On Friday, BlackBerry (TSX: BB)(NYSE: BBRY) will report results for the fiscal fourth quarter. Analysts are predicting revenue of $1.1 billion on average, as well as a loss of 57 cents per share.
As every BlackBerry investor knows, waiting for profitability from the company will require a lot of patience, though fellow Fool contributor Nelson Smith sees reason for optimism. In the meantime, there are more important subjects that should come up during the call.
The Foxconn Deal
In December, BlackBerry announced a five-year partnership with Taiwanese manufacturer Foxconn to manufacture devices. The move allowed Blackberry to focus on “iconic design, would-class security, software development and enterprise mobility management,” as CEO John Chen put it at the time.
The Foxconn deal was meant to cover lower-end, commodity-type phones, which would be targeted at overseas customers. And last month, Foxconn released its first phone, the Z3 (appropriately codenamed Jakarta), a 3G phone that will retail for less than $200 and initially be targeted at the Indonesian market. The second Foxconn phone was the Q20, a keyboard phone that will be targeted more towards big business and government clients.
Any updates on the Z3 or Q20 will draw lots of attention this Friday. According to International Data Corp, Blackberry’s market share has plummeted to 0.6%, trailing even Microsoft’s Windows-based phones. But the Indonesian market has remained quite loyal to Blackberry, and any turnaround in market share could come from the Z3 in that country.
The shift to enterprise
The Foxconn deal was really just a part of Blackberry’s grand strategy of shifting from a device manufacturer to an enterprise services provider. The company is hoping to exploit its customer base in this space, which currently exceeds 80,000. As well, BlackBerry constantly reminds both customers and investors of its advantages in security.
If John Chen announces a major new enterprise deal, or gives other promising signs, the stock price could take a serious jump, even if BlackBerry’s quarterly loss is worse than expected.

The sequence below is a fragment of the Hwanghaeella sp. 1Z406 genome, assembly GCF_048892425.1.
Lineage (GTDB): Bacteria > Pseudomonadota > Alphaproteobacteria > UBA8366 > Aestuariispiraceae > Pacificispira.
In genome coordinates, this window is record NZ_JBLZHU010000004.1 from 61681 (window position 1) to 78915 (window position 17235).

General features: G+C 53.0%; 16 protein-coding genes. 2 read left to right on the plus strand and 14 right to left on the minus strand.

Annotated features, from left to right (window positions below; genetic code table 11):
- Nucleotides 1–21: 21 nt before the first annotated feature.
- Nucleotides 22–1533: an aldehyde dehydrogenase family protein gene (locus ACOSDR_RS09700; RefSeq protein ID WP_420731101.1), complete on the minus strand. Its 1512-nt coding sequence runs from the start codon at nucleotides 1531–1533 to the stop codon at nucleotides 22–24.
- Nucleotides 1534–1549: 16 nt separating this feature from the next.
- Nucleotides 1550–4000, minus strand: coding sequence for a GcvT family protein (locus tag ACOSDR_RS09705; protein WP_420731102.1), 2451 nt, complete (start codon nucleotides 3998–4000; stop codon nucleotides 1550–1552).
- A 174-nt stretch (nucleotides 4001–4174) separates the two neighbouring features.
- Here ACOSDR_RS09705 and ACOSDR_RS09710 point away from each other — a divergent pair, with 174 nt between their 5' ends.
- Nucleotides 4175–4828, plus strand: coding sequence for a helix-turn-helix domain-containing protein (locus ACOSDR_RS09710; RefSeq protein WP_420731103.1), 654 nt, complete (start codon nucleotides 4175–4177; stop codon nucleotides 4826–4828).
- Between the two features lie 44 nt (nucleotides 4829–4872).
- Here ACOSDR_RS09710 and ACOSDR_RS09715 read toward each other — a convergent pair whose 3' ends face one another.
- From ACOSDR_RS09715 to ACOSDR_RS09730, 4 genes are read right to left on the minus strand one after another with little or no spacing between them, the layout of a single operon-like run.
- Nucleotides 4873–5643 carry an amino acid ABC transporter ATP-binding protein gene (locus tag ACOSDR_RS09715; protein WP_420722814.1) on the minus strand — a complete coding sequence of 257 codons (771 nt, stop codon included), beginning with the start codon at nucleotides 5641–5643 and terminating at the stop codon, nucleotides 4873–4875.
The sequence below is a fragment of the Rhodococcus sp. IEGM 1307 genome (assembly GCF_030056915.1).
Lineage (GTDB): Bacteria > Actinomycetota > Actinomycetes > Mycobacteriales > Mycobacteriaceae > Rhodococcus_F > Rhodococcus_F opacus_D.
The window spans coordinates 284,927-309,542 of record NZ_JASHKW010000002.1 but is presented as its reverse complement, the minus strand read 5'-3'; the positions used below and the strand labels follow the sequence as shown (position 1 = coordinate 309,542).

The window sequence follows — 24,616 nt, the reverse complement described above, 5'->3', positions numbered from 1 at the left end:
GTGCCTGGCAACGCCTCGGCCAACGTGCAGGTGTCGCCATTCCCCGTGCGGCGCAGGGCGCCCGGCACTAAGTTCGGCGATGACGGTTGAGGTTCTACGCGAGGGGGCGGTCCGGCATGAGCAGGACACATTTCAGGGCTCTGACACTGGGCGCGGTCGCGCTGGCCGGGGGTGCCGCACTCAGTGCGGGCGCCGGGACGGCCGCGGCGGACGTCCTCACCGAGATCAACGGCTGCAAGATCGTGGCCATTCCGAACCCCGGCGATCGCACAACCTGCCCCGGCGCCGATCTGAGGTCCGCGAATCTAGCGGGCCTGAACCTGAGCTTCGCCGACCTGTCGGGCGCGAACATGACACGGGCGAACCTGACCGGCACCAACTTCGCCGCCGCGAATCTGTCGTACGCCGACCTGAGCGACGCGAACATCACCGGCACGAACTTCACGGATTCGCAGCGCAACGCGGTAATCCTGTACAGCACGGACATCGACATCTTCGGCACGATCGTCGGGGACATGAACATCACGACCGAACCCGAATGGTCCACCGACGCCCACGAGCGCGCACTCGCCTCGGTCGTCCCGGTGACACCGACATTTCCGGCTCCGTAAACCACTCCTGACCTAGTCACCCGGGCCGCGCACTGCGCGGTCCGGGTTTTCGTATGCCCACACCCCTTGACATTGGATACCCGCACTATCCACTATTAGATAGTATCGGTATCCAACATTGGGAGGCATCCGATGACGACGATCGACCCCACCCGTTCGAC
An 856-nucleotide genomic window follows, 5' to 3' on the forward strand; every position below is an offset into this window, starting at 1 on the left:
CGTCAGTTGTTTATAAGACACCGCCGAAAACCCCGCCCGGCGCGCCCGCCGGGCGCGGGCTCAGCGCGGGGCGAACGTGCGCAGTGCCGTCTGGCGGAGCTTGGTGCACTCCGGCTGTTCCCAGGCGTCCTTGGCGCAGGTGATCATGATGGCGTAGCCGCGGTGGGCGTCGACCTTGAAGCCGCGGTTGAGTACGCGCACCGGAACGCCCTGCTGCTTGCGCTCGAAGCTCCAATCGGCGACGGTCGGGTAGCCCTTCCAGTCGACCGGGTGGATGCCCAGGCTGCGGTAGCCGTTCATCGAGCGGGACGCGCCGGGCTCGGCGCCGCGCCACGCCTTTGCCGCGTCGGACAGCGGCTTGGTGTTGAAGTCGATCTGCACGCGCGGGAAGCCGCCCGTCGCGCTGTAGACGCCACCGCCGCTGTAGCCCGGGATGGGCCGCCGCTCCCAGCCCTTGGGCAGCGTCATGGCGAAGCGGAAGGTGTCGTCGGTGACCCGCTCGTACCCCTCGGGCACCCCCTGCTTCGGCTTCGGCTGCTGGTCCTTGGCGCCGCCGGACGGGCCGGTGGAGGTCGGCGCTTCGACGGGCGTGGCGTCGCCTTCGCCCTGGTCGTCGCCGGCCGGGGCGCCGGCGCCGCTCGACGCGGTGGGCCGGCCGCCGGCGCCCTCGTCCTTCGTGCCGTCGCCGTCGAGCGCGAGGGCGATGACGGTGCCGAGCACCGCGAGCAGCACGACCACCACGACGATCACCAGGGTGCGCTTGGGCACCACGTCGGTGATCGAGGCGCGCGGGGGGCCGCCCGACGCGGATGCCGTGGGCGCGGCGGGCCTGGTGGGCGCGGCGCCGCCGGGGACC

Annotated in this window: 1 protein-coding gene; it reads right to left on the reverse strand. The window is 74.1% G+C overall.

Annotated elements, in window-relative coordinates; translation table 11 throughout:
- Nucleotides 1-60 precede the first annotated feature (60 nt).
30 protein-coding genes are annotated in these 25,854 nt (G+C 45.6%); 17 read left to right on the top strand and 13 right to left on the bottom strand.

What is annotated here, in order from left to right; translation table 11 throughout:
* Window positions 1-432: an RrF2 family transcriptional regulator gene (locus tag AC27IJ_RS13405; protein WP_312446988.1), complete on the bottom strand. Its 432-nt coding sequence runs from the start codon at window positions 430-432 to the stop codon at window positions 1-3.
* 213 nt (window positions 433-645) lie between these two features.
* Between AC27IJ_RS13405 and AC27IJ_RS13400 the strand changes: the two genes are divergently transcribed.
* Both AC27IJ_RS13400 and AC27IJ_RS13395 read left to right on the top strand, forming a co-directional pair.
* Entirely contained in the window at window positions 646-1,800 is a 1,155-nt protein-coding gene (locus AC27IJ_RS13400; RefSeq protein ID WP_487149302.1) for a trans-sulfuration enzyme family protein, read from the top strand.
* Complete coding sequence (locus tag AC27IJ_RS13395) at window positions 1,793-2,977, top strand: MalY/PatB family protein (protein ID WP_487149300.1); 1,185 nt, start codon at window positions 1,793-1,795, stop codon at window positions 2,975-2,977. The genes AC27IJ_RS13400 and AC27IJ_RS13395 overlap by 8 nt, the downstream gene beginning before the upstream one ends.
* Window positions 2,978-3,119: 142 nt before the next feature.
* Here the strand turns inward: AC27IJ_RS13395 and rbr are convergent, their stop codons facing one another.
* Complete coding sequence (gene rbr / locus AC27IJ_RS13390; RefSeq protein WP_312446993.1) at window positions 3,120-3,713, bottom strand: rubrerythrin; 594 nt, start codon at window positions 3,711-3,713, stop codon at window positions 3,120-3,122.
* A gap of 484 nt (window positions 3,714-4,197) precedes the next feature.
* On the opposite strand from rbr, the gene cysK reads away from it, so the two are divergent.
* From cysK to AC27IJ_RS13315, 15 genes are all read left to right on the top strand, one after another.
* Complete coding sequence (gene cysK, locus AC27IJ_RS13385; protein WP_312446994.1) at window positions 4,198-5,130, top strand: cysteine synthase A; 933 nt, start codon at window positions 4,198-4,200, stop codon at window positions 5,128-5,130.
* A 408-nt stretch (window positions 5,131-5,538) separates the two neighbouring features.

There are other parts of BlackBerry that have popped up in the news recently. First of all, Blackberry announced the sale of 3 million square feet of real estate just last week. Secondly, BBM got a lot of extra attention after Facebook bought WhatsApp. There were also reports from Bloomberg that Ford had switched from Microsoft to Blackberry’s QNX system for in-vehicle technology.
Any updates on these news items will also draw a lot of attention.
Foolish bottom line
Just last week, Fool analyst Iain Butler gave a detailed explanation about why he’s not recommending BlackBerry. Despite all the promising signs, this is still a money-losing business. And betting on such a turnaround is a real roll of the dice.
People who really believe in John Chen may want to consider owning the shares. Otherwise, BlackBerry’s future is far too unpredictable for an investment to be sound. The future will become clearer as time passes, but until then, it may be best to just wait and see.
This article represents the opinion of the writer, who may disagree with the “official” recommendation position of a Motley Fool premium service or advisor. We’re Motley! Questioning an investing thesis — even one of our own — helps us all think critically about investing and make decisions that help us become smarter, happier, and richer, so we sometimes publish articles that may not be in line with recommendations, rankings or other content.
Fool contributor Benjamin Sinclair holds no positions in any of the stocks mentioned in this article. David Gardner owns shares of Facebook and Ford. Tom Gardner owns shares of Facebook. The Motley Fool owns shares of Facebook, Ford, and Microsoft.